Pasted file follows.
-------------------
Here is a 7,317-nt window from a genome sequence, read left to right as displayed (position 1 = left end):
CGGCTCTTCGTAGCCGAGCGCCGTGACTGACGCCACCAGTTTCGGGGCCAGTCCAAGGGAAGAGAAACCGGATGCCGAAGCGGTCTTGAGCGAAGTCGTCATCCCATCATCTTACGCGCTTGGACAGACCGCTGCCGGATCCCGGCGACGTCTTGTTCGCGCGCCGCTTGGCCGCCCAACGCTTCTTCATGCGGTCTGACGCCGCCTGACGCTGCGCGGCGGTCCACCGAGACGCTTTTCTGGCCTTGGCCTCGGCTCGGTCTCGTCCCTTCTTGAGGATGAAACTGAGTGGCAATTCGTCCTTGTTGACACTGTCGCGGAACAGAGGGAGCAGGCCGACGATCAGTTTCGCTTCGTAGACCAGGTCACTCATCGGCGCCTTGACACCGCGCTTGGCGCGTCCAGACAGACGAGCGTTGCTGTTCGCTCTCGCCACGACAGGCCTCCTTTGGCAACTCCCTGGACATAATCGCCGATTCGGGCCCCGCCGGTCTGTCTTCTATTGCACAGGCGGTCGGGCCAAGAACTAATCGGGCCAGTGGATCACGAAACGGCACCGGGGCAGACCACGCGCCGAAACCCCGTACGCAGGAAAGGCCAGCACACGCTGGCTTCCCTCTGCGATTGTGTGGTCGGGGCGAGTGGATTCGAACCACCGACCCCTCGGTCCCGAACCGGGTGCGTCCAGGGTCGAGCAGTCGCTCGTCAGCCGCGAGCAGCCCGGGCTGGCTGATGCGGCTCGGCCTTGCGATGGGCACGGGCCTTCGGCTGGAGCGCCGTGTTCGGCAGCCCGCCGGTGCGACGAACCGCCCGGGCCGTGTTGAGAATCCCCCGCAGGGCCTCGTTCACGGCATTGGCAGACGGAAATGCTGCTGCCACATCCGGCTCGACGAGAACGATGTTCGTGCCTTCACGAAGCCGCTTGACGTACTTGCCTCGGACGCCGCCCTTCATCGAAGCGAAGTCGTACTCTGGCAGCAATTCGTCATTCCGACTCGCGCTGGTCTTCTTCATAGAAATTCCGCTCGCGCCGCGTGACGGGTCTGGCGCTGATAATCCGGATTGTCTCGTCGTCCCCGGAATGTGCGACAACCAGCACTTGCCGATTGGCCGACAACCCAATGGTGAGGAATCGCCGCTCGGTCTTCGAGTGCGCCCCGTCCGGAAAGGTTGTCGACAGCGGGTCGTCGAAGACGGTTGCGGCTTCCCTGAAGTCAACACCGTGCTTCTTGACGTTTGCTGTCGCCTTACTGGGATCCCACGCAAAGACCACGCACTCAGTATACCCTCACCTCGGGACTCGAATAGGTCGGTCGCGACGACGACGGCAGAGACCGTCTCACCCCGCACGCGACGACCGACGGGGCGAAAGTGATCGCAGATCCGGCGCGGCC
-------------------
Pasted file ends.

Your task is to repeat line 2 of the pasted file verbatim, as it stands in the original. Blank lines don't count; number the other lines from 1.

CGGCTCTTCGTAGCCGAGCGCCGTGACTGACGCCACCAGTTTCGGGGCCAGTCCAAGGGAAGAGAAACCGGATGCCGAAGCGGTCTTGAGCGAAGTCGTCATCCCATCATCTTACGCGCTTGGACAGACCGCTGCCGGATCCCGGCGACGTCTTGTTCGCGCGCCGCTTGGCCGCCCAACGCTTCTTCATGCGGTCTGACGCCGCCTGACGCTGCGCGGCGGTCCACCGAGACGCTTTTCTGGCCTTGGCCTCGGCTCGGTCTCGTCCCTTCTTGAGGATGAAACTGAGTGGCAATTCGTCCTTGTTGACACTGTCGCGGAACAGAGGGAGCAGGCCGACGATCAGTTTCGCTTCGTAGACCAGGTCACTCATCGGCGCCTTGACACCGCGCTTGGCGCGTCCAGACAGACGAGCGTTGCTGTTCGCTCTCGCCACGACAGGCCTCCTTTGGCAACTCCCTGGACATAATCGCCGATTCGGGCCCCGCCGGTCTGTCTTCTATTGCACAGGCGGTCGGGCCAAGAACTAATCGGGCCAGTGGATCACGAAACGGCACCGGGGCAGACCACGCGCCGAAACCCCGTACGCAGGAAAGGCCAGCACACGCTGGCTTCCCTCTGCGATTGTGTGGTCGGGGCGAGTGGATTCGAACCACCGACCCCTCGGTCCCGAACCGGGTGCGTCCAGGGTCGAGCAGTCGCTCGTCAGCCGCGAGCAGCCCGGGCTGGCTGATGCGGCTCGGCCTTGCGATGGGCACGGGCCTTCGGCTGGAGCGCCGTGTTCGGCAGCCCGCCGGTGCGACGAACCGCCCGGGCCGTGTTGAGAATCCCCCGCAGGGCCTCGTTCACGGCATTGGCAGACGGAAATGCTGCTGCCACATCCGGCTCGACGAGAACGATGTTCGTGCCTTCACGAAGCCGCTTGACGTACTTGCCTCGGACGCCGCCCTTCATCGAAGCGAAGTCGTACTCTGGCAGCAATTCGTCATTCCGACTCGCGCTGGTCTTCTTCATAGAAATTCCGCTCGCGCCGCGTGACGGGTCTGGCGCTGATAATCCGGATTGTCTCGTCGTCCCCGGAATGTGCGACAACCAGCACTTGCCGATTGGCCGACAACCCAATGGTGAGGAATCGCCGCTCGGTCTTCGAGTGCGCCCCGTCCGGAAAGGTTGTCGACAGCGGGTCGTCGAAGACGGTTGCGGCTTCCCTGAAGTCAACACCGTGCTTCTTGACGTTTGCTGTCGCCTTACTGGGATCCCACGCAAAGACCACGCACTCAGTATACCCTCACCTCGGGACTCGAATAGGTCGGTCGCGACGACGACGGCAGAGACCGTCTCACCCCGCACGCGACGACCGACGGGGCGAAAGTGATCGCAGATCCGGCGCGGCC